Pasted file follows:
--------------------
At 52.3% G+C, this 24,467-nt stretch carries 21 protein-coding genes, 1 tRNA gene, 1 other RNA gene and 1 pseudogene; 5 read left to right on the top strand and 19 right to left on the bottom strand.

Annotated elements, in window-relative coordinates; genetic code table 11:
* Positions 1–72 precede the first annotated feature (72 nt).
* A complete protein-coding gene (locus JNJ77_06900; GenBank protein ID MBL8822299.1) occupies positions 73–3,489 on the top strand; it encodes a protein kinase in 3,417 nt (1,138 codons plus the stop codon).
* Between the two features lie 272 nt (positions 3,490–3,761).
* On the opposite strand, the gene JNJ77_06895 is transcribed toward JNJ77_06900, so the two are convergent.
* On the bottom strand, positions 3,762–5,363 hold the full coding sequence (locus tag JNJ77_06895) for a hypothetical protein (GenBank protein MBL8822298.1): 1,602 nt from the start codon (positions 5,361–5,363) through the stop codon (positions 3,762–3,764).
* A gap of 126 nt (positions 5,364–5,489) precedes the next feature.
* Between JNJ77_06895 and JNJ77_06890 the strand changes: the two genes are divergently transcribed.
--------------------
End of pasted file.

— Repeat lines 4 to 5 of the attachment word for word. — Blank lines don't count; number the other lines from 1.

* A complete protein-coding gene (locus JNJ77_06900; GenBank protein ID MBL8822299.1) occupies positions 73–3,489 on the top strand; it encodes a protein kinase in 3,417 nt (1,138 codons plus the stop codon).
* Between the two features lie 272 nt (positions 3,490–3,761).